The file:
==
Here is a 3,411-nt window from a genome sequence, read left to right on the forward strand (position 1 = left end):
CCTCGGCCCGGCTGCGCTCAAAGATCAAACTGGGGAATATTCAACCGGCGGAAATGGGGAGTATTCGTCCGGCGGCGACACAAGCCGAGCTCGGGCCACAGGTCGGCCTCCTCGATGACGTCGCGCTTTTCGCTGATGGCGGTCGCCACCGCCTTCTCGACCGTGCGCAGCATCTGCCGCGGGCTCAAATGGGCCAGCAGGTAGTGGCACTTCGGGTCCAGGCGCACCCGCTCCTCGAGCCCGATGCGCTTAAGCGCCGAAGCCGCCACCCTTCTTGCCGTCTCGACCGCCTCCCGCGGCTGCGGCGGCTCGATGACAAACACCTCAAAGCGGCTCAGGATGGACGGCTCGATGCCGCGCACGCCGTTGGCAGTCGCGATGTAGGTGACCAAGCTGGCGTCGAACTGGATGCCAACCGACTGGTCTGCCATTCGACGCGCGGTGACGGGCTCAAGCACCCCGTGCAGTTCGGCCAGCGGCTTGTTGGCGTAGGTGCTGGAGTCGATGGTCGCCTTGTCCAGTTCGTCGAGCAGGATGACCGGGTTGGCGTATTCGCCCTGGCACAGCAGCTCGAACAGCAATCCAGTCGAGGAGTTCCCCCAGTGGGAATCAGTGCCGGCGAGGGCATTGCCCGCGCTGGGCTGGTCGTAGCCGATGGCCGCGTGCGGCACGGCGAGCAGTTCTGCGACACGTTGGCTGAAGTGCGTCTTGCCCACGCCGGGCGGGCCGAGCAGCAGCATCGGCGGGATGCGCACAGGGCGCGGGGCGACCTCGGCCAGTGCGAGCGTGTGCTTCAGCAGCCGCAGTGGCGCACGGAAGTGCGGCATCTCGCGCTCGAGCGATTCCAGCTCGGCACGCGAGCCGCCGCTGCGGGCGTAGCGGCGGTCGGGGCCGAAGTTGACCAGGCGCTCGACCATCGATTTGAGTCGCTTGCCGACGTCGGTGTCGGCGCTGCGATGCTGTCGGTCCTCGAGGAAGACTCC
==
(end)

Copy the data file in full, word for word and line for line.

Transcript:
Here is a 3,411-nt window from a genome sequence, read left to right on the forward strand (position 1 = left end):
CCTCGGCCCGGCTGCGCTCAAAGATCAAACTGGGGAATATTCAACCGGCGGAAATGGGGAGTATTCGTCCGGCGGCGACACAAGCCGAGCTCGGGCCACAGGTCGGCCTCCTCGATGACGTCGCGCTTTTCGCTGATGGCGGTCGCCACCGCCTTCTCGACCGTGCGCAGCATCTGCCGCGGGCTCAAATGGGCCAGCAGGTAGTGGCACTTCGGGTCCAGGCGCACCCGCTCCTCGAGCCCGATGCGCTTAAGCGCCGAAGCCGCCACCCTTCTTGCCGTCTCGACCGCCTCCCGCGGCTGCGGCGGCTCGATGACAAACACCTCAAAGCGGCTCAGGATGGACGGCTCGATGCCGCGCACGCCGTTGGCAGTCGCGATGTAGGTGACCAAGCTGGCGTCGAACTGGATGCCAACCGACTGGTCTGCCATTCGACGCGCGGTGACGGGCTCAAGCACCCCGTGCAGTTCGGCCAGCGGCTTGTTGGCGTAGGTGCTGGAGTCGATGGTCGCCTTGTCCAGTTCGTCGAGCAGGATGACCGGGTTGGCGTATTCGCCCTGGCACAGCAGCTCGAACAGCAATCCAGTCGAGGAGTTCCCCCAGTGGGAATCAGTGCCGGCGAGGGCATTGCCCGCGCTGGGCTGGTCGTAGCCGATGGCCGCGTGCGGCACGGCGAGCAGTTCTGCGACACGTTGGCTGAAGTGCGTCTTGCCCACGCCGGGCGGGCCGAGCAGCAGCATCGGCGGGATGCGCACAGGGCGCGGGGCGACCTCGGCCAGTGCGAGCGTGTGCTTCAGCAGCCGCAGTGGCGCACGGAAGTGCGGCATCTCGCGCTCGAGCGATTCCAGCTCGGCACGCGAGCCGCCGCTGCGGGCGTAGCGGCGGTCGGGGCCGAAGTTGACCAGGCGCTCGACCATCGATTTGAGTCGCTTGCCGACGTCGGTGTCGGCGCTGCGATGCTGTCGGTCCTCGAGGAAGACTCC